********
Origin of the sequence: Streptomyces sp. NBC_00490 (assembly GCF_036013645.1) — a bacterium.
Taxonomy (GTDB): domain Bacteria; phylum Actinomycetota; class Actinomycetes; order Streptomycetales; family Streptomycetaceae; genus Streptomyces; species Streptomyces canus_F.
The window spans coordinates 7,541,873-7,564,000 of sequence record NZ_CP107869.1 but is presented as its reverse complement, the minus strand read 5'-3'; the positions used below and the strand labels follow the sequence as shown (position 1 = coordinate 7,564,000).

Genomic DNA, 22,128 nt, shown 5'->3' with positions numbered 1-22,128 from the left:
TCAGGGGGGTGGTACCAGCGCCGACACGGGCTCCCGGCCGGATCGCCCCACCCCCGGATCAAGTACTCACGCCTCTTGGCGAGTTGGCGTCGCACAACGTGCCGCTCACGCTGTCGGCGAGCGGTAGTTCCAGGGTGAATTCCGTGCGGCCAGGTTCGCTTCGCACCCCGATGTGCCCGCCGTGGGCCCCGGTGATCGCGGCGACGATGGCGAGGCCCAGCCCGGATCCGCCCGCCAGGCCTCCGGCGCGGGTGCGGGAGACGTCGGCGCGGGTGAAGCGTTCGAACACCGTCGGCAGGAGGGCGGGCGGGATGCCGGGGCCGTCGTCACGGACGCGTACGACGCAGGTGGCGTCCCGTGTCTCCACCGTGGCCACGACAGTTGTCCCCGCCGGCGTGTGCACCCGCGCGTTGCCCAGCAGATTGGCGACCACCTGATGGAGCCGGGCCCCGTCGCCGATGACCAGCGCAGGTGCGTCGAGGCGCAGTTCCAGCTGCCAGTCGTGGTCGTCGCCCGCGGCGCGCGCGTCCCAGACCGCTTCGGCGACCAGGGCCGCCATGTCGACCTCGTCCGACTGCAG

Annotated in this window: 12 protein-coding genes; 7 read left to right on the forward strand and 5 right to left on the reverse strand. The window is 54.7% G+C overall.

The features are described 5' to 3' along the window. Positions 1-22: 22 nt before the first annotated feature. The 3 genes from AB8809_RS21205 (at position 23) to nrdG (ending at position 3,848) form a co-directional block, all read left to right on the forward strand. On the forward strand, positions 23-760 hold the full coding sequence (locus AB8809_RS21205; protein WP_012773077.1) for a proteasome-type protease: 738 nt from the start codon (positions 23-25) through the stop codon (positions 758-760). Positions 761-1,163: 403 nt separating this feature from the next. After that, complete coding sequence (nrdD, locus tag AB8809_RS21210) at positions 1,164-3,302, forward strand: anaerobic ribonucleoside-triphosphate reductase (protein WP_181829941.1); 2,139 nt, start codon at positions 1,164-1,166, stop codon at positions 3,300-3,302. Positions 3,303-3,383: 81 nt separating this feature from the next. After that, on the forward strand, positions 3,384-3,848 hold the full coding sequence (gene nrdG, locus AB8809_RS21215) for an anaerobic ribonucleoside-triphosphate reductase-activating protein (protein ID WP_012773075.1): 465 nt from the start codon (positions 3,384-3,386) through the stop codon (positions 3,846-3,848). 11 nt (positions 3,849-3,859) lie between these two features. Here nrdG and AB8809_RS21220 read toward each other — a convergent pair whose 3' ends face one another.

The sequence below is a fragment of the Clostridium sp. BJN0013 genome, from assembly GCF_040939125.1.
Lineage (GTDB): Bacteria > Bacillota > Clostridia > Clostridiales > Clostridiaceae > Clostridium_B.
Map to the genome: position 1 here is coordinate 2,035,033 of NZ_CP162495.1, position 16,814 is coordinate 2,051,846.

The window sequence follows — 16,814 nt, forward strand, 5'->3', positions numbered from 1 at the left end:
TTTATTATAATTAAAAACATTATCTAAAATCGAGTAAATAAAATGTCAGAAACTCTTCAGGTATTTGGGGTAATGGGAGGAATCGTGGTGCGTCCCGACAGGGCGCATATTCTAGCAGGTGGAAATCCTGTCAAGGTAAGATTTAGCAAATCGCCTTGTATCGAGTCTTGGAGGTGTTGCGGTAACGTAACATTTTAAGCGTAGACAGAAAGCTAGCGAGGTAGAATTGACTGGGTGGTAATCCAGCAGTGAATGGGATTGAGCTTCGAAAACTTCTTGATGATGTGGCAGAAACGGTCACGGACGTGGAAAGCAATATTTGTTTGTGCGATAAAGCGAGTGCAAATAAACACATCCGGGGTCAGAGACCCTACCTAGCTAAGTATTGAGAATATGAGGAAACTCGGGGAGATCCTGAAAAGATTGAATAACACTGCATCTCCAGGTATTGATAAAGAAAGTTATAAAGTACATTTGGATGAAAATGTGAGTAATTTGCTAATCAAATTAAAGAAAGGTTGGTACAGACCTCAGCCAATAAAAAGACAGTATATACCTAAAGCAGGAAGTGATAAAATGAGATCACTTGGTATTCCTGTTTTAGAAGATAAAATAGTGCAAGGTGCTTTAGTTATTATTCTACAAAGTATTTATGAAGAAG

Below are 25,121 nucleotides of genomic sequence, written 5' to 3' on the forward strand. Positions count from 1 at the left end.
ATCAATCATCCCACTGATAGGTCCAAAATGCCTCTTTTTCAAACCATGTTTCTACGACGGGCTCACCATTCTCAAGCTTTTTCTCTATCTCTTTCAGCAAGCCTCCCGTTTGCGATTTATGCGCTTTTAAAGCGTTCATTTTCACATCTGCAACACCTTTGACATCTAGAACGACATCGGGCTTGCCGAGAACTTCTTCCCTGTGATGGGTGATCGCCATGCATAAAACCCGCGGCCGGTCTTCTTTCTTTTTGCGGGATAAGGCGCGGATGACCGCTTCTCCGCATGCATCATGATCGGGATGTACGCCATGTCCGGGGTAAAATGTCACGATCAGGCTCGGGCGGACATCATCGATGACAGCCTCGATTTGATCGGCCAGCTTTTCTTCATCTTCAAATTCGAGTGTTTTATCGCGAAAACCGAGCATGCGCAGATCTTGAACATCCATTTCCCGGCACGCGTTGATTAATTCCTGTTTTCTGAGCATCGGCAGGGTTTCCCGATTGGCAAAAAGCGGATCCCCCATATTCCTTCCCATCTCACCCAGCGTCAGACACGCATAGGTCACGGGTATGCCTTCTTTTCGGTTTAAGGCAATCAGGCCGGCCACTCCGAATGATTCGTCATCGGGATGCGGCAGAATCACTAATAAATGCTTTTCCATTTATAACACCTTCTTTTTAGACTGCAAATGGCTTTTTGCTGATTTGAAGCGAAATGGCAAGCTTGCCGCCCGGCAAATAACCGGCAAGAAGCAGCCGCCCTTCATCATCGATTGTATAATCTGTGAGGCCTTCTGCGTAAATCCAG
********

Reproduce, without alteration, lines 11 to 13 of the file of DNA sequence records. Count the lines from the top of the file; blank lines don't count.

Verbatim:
The window sequence follows — 16,814 nt, forward strand, 5'->3', positions numbered from 1 at the left end:
TTTATTATAATTAAAAACATTATCTAAAATCGAGTAAATAAAATGTCAGAAACTCTTCAGGTATTTGGGGTAATGGGAGGAATCGTGGTGCGTCCCGACAGGGCGCATATTCTAGCAGGTGGAAATCCTGTCAAGGTAAGATTTAGCAAATCGCCTTGTATCGAGTCTTGGAGGTGTTGCGGTAACGTAACATTTTAAGCGTAGACAGAAAGCTAGCGAGGTAGAATTGACTGGGTGGTAATCCAGCAGTGAATGGGATTGAGCTTCGAAAACTTCTTGATGATGTGGCAGAAACGGTCACGGACGTGGAAAGCAATATTTGTTTGTGCGATAAAGCGAGTGCAAATAAACACATCCGGGGTCAGAGACCCTACCTAGCTAAGTATTGAGAATATGAGGAAACTCGGGGAGATCCTGAAAAGATTGAATAACACTGCATCTCCAGGTATTGATAAAGAAAGTTATAAAGTACATTTGGATGAAAATGTGAGTAATTTGCTAATCAAATTAAAGAAAGGTTGGTACAGACCTCAGCCAATAAAAAGACAGTATATACCTAAAGCAGGAAGTGATAAAATGAGATCACTTGGTATTCCTGTTTTAGAAGATAAAATAGTGCAAGGTGCTTTAGTTATTATTCTACAAAGTATTTATGAAGAAG

Below are 25,121 nucleotides of genomic sequence, written 5' to 3' on the forward strand. Positions count from 1 at the left end.